Intended for healthcare professionals

Editorials

Female genital mutilation: whose problem, whose solution?

BMJ 2006; 333 doi: https://doi.org/10.1136/bmj.333.7559.106 (Published 13 July 2006) Cite this as: BMJ 2006;333:106

Female Genital Mutilation: deeply rooted cultural problem

I think the author over simplified the Female genital mutilation
problem by comparing it to genital cosmetic surgery in the west. FGM is a
multidimensional and deeply rooted cultural problem. In some cultures FGM
is the accepted norm and people with opposed views run the risk of being
isolated within their own culture. One of the myths of the problem is the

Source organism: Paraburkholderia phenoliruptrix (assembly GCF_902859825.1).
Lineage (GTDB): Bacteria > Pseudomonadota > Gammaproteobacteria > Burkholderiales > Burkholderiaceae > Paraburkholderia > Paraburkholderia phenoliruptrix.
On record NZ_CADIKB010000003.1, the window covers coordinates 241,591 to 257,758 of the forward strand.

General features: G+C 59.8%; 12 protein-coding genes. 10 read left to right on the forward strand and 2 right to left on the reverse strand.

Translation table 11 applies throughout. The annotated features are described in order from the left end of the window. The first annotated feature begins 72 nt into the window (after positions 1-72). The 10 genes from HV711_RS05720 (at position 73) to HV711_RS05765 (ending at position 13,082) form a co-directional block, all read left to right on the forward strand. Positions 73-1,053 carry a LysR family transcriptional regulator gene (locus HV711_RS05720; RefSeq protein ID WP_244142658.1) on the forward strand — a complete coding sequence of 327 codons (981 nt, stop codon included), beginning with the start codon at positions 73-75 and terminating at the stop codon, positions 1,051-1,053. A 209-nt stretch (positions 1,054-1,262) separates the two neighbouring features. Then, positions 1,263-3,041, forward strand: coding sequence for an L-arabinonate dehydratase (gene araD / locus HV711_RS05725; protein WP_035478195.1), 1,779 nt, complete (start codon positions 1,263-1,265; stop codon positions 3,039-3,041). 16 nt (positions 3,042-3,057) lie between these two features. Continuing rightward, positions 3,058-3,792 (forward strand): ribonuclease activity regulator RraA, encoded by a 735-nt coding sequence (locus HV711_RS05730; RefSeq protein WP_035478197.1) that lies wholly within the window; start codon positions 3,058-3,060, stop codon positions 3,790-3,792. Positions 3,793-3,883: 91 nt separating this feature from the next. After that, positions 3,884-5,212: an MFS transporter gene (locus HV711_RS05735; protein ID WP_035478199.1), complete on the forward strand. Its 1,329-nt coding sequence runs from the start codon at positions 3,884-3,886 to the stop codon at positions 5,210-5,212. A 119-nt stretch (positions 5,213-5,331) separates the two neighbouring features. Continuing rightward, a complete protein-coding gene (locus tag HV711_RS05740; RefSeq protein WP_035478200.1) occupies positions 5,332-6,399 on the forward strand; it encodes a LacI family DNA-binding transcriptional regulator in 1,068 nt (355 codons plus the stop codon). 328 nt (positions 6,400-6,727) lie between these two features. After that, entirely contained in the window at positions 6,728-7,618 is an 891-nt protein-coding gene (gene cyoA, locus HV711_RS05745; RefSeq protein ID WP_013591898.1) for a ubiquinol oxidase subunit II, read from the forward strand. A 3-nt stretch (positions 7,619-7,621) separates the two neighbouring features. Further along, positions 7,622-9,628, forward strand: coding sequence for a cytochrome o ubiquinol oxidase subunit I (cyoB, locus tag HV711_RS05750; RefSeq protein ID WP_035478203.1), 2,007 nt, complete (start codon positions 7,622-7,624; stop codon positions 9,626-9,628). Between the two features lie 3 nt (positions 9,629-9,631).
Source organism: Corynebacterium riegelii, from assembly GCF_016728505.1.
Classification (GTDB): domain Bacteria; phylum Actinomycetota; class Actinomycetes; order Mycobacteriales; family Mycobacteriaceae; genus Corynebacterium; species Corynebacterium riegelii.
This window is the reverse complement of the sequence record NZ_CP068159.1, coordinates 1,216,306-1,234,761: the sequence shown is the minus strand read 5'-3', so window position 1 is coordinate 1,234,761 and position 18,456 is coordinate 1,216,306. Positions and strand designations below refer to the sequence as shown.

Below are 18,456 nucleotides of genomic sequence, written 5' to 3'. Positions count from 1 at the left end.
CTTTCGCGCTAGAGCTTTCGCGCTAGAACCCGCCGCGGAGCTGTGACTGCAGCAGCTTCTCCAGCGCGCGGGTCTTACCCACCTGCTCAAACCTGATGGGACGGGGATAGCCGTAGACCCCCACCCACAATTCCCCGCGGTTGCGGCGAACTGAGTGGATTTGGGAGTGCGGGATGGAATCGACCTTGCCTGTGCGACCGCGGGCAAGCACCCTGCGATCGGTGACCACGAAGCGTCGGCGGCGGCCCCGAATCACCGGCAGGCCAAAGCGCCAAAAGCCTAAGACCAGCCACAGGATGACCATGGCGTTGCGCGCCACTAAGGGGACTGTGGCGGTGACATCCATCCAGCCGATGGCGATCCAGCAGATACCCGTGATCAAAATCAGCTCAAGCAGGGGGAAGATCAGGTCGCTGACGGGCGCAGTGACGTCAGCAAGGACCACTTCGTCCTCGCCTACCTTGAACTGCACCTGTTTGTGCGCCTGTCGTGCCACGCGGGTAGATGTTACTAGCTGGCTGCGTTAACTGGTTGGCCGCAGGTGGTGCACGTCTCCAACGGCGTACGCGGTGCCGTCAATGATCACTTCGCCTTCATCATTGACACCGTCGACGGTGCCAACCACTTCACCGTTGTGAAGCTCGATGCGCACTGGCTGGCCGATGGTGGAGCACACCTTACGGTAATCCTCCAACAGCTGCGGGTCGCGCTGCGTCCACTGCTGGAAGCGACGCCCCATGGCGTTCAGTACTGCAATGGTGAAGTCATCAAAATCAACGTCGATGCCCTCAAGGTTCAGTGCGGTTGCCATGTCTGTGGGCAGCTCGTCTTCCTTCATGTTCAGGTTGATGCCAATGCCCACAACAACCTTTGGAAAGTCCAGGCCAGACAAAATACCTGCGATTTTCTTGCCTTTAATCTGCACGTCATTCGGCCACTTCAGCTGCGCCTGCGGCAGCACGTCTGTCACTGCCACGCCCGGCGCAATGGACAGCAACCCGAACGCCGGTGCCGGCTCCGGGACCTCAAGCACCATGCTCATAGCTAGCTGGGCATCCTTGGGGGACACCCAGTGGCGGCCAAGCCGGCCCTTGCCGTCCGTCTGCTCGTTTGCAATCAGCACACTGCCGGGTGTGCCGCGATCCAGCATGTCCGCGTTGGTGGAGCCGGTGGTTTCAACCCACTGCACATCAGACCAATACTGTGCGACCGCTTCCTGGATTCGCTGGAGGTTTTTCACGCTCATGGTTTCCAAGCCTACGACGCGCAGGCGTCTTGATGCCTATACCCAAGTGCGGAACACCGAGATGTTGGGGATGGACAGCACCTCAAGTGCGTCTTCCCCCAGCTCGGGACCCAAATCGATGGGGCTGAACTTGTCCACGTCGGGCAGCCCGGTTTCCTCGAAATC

belief that uncircumcised females have slim chance of getting married due
to male preference of circumcised females. In my numerous years working as
an obstetrician in developing countries, I came to belief, FGM is a
complex and deeply rooted cultural problem, this is why the effort put by
many statutory and voluntary organisation to combat the problem is
unsuccessful and the custom is still widely practised in many parts of the
world. Such views are damaging to million of women in the developing
world, a world that is dominated by men and governed by cultural myths and
wrong beliefs.

Competing interests:
none

Competing interests: No competing interests

27 July 2006
Mayada A Abu Affan, MD, MRCOG,MSC
Senior SpR, Public Health Medicine
Grampian NHS Board, 2 Eady Road, Aberdeen AB15 6RE